Before getting to Albania, I've read some quite bad things about the mad traffic and bad state of the roads there. Lonely Planet also has a short paragraph about cycling in each of the countries in the area, and for Albania it basically just says don't go there by bicycle - even though bicycles are quite common in local traffic, longer distance cycling is not known and the roads are simply not up for it. After about a week in Albania, I can say that the bad news is that a lot of it is true - most of the time either the road is in a very bad state, or traffic is very high and fast - sometimes even both. But the good news is that it's not always as bad as expected. It seems that some new roads have been built recently, and some older roads are being improved. But Albania is still far from being an ideal country for bicycle tourists.

So it didn't surprise me too much when about 10km before the border into Albania, the road suddenly changed from the usually very good state in Montenegro, to a very old and bumpy one. And of course, after the border it got worse! The first stretch through the country - about 35km from the border to Shkodra - were really hard, with the road being more a patchwork of holes with bits of road in between. Cars were usually driving in the middle of the road, because it's slightly better than on the edges. Of course I tried to stay on the middle too, but had to escape to the side each time a car approached. So cycling became a combination of dodging deep potholes, large puddles (with possibly potholes underneath), and fast cars at the same time. Actually not all the cars are fast - some are old and very slow (I even had to overtake some), sometimes there are horse carrigages... and of course there's always someone overtaking someone else, which doesn't make cycling much safer. Apart from that, my mileage counter stopped working after only 3 km into the country - it seems that some water got inside on this rainy day, which probably combined with the strong shaking negatively affected the electronic circuits. So my measured distance stopped at 1979.8 km - mostly annoying because I would have passed the 2000 km mark later on that day. From now on it's a rather rough estimate of the cycled distance on the maps etc.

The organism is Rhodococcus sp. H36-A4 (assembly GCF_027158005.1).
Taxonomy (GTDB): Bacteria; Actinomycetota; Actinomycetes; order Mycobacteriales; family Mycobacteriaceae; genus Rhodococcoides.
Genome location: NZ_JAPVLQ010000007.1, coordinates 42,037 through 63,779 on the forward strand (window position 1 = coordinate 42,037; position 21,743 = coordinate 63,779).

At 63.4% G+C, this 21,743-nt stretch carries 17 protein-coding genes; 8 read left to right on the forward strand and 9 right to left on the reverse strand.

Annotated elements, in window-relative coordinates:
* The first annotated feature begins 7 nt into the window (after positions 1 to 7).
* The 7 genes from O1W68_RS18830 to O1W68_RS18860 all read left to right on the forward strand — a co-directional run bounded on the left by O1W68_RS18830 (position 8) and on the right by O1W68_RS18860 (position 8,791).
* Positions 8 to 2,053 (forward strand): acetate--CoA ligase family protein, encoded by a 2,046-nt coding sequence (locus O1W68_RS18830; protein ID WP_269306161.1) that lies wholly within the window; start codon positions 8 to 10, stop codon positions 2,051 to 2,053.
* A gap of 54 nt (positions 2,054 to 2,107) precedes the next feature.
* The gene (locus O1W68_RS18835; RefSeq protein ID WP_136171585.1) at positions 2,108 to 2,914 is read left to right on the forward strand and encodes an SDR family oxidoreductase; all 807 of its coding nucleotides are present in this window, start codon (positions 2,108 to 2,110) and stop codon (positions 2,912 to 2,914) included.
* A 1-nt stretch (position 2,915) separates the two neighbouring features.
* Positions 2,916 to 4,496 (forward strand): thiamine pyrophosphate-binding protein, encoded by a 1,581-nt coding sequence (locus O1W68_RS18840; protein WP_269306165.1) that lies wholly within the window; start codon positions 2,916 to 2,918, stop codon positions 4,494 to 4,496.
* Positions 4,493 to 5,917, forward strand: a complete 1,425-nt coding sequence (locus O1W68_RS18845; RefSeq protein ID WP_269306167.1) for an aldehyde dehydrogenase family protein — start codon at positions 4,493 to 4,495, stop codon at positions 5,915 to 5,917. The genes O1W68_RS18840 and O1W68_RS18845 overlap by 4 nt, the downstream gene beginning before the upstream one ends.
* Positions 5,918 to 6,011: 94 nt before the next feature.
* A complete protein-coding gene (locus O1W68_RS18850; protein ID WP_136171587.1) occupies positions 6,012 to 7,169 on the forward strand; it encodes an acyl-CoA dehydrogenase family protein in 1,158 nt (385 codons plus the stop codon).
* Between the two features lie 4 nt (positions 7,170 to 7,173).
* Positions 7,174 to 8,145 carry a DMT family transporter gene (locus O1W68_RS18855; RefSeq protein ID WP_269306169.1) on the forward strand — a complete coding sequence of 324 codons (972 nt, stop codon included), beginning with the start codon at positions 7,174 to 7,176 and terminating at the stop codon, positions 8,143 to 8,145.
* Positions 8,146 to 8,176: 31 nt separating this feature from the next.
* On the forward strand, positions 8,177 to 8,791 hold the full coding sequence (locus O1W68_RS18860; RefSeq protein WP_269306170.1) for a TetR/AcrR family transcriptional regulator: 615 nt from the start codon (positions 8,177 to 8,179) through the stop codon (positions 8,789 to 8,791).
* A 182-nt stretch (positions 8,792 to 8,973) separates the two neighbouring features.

Despite these small problems, I got to Shkodra before it got too dark. If you can't find Shkodra on a map, look for Shkodër instead... I guess it's time for some notes on the Albanian language (called shqip) and its grammar. Of course, after a few weeks of learning some basic words in Croatian, which can also be used in Bosnia and in Montenegro, it was now a complete restart from zero. Dobra večer (good evening) is now mirëmbrëma, the casual adio! or bok! (bye!) is now lamtumirë!, and a simple hvala (thanks) is now a tongue breaking faleminderit. And for example šesnaest (sixteen) would now be gjashtëmbëdhjetë. They only really start to confuse you though when asking somebody if this is the road to some town (reading the words from the Albanian for beginners booklet), and all they say is "po, po" while shaking their head and smiling friendly. Ok but if this is not the right road, where is it then? At this moment I remembered reading somewhere that shaking the head means confirming in Albania, and "po" actually means yes. So after looking puzzled for some moments, I managed to say a "faleminderit" and "mirupafshim" (good bye) and continued...